By Raheel Khursheed
I was three when my parents enrolled me in the rickety, ramshackle Lyceum Public School. Just off the main Martand market in South Kashmir’s Anantnag district, the school was housed in an old mud and wood building by a small stream. The students would kick up clouds of dust when they ran up and down the wooden stairway of the two-storey building. Everything was the colour of mud walls.
My earliest memory of a teacher, any teacher, is that of Kantroo Sir. A bespectacled, bald man in his late 50s, Kantroo Sir was the school principal. His name would invoke terror. His small office, a sparsely furnished, mud-walled room was a particularly dreaded space.
The legend was that many a student had disappeared, never to be seen again, after being summoned to it. It was said that Kantroo Sir’s office had a rathole in one of its corners and that’s where erring students would be sent to live if found guilty. Naturally each encounter with Kantroo Sir in his office meant that one was walking that fine line between survival and abandonment to the netherworld.
Being a particularly naughty kid, I have walked that line several times and emerged victorious. Each time I would be let off with a warning in chaste Kashmiri, Hataw Raheel Khursheeda, gagar waji barath, yaad roezi (‘Oye Raheel Khursheed, I will put you in the rathole & that will teach you a lesson you won’t forget.’)
Each encounter however, Kantroo Sir made it clear, brought me closer to being banished to that rathole forever.
The closest I came to being put in the rathole was when Kantroo Sir bought a rooster from the local village and tied it to a tree by the mud wall that separated the school from the adjoining village. Some classmates excitedly brought the rooster to my attention.
As I went to see how the rooster was faring by the tree, a rare instinct of compassion or stupidity (hard to tell what) overtook me.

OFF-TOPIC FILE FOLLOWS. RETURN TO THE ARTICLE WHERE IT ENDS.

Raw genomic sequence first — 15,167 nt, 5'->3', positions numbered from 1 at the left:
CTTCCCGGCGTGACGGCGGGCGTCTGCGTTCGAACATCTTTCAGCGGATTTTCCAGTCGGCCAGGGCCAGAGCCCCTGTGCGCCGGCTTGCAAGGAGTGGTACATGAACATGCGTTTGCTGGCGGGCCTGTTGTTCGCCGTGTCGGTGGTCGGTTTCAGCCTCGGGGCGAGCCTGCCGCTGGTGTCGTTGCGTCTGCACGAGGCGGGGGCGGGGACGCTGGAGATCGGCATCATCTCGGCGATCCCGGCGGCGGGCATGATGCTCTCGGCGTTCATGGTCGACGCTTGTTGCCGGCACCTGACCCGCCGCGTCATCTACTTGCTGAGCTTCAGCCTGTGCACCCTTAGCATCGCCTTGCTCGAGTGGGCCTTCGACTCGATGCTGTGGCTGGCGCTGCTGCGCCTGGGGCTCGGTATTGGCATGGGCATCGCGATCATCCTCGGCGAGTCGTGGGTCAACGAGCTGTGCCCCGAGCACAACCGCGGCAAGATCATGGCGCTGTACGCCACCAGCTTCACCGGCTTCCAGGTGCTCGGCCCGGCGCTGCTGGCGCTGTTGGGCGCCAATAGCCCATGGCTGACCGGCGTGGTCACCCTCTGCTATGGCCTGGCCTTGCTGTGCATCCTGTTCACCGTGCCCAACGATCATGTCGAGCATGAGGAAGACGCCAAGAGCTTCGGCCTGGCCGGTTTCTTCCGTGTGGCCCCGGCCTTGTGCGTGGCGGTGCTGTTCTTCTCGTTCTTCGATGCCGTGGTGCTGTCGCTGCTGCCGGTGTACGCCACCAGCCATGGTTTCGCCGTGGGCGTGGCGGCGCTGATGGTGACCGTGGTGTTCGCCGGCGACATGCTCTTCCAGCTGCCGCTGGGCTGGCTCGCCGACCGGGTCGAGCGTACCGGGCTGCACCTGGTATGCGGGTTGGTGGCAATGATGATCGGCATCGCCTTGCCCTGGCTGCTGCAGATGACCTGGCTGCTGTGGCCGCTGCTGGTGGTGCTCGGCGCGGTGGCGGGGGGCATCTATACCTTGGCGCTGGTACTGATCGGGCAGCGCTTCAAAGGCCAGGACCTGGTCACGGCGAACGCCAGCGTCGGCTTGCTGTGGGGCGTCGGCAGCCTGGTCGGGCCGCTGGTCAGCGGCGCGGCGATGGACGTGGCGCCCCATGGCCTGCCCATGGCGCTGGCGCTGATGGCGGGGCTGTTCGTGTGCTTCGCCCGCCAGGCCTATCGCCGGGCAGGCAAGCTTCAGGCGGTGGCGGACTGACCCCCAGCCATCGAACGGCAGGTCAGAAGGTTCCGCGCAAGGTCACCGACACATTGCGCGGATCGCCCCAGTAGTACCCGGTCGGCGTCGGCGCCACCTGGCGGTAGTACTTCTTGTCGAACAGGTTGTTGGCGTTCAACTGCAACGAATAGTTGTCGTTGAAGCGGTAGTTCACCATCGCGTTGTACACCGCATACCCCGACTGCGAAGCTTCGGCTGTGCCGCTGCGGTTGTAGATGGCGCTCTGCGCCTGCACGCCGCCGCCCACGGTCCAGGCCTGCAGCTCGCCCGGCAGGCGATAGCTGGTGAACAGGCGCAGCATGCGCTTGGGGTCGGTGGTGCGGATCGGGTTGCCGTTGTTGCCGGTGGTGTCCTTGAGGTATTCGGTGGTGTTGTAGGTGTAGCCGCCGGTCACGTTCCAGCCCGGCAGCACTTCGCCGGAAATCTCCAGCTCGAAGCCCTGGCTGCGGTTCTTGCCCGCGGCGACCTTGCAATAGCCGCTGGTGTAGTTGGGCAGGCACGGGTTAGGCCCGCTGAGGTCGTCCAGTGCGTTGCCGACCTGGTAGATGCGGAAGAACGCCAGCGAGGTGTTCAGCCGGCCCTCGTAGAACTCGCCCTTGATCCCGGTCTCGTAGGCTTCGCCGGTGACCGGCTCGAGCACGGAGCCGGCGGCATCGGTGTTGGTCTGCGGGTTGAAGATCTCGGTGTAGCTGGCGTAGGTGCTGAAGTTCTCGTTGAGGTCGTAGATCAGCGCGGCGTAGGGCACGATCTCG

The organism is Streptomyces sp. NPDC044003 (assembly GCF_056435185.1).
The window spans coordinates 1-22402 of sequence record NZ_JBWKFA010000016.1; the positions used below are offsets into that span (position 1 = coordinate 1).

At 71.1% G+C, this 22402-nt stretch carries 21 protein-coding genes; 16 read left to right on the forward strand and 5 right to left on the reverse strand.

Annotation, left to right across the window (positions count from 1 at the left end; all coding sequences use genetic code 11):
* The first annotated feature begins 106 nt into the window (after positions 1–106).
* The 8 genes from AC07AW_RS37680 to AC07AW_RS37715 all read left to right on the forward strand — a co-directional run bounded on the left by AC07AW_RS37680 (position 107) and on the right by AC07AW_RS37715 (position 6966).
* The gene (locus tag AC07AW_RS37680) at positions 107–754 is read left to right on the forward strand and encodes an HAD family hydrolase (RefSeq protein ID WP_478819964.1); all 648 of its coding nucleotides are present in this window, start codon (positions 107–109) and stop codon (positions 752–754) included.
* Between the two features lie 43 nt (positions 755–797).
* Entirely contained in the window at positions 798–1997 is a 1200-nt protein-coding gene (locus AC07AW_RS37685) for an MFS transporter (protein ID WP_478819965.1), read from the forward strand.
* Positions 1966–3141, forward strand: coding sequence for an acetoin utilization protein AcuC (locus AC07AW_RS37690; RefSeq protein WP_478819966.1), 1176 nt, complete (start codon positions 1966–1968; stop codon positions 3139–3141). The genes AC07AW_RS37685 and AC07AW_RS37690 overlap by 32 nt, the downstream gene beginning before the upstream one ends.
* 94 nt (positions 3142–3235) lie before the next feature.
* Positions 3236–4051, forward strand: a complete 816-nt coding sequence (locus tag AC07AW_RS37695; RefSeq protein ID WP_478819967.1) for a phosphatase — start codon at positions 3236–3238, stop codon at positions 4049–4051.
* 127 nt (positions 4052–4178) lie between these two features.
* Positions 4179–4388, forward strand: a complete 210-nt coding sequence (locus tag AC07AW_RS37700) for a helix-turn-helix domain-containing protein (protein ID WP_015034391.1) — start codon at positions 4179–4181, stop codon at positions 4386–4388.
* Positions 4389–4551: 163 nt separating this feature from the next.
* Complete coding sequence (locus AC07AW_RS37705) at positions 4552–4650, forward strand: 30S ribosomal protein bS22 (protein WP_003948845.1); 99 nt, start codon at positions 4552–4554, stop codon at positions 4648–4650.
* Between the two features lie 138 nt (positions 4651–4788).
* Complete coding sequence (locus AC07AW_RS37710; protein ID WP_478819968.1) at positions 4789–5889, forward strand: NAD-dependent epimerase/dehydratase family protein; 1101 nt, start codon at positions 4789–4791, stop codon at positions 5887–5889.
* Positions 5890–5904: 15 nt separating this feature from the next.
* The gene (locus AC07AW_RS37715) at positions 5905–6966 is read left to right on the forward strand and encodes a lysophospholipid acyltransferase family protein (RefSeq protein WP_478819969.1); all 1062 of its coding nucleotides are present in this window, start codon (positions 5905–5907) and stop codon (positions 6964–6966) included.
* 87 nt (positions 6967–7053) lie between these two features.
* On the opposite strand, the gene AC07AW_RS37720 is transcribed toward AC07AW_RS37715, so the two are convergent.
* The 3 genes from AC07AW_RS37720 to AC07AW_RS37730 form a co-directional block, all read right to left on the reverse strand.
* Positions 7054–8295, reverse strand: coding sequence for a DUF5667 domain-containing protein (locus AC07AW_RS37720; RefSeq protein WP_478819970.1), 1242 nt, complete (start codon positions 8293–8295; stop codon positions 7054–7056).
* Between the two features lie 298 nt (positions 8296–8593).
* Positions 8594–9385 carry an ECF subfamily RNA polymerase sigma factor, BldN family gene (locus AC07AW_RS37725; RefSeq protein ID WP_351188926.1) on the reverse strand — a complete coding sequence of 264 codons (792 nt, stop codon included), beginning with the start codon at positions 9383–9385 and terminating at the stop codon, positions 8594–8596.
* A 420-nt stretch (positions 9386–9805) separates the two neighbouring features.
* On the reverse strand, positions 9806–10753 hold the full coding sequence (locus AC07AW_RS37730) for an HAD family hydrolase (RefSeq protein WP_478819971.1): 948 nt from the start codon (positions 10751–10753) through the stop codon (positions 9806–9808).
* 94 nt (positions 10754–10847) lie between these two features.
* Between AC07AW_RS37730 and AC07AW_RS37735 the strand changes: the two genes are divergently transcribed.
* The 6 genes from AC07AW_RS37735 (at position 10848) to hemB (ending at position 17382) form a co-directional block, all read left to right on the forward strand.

I undid the cord that tied the rooster to the tree. In a flash, the rooster jumped the mud wall and disappeared into the village surrounding the school. The children clapped excitedly at the rooster’s newly attained freedom. I smiled a beatific smile.
As I stood there basking in the glow of my heroic deed, someone went up to Kantroo Sir and told him the entire story. Kantroo Sir raided the playground, located me and took me to his office by my ear.
This was it. The moment of reckoning had arrived. I was to be sent to the rathole.
Images of my life in the rathole started flashing in my head. As we entered the office, Kantroo Sir let go of my ear. He sat in his chair, took out a note pad and started writing. He asked me to stand in the corner and contemplate what I’d done.
But all I could contemplate was the rathole. I stared into it and it stared back at me, growing in size in my three-year-old imagination. The longer I stared, the darker it grew.
Finally, after what seemed like a lifetime, Kantroo Sir looked up from his notepad. I swallowed a lump. Instead of putting me in the rathole, he handed me the note and asked me to bring my father to school the next day and if I didn’t, I would be put in the gagar weaj (rat hole).
Sometime after that my father admitted me to a ‘bigger’ school. I passed classes and played more pranks.
Sometime around that time, armed conflict broke out in Kashmir. At the very outset of the insurgency, the Pandit exodus took place.
With their unfortunate departure, the Pandits could no longer play the traditionally role of teachers in the Kashmiri societal set up, creating a vacuum that elders in Kashmir still lament about.
I don’t know whether Kantroo Sir left or stayed back, but I never met him after leaving Lyceum Public School.
Raheel Khursheed is an Independent Journalist and Communication Consultant based in Srinagar, Kashmir.
First came in Sify News.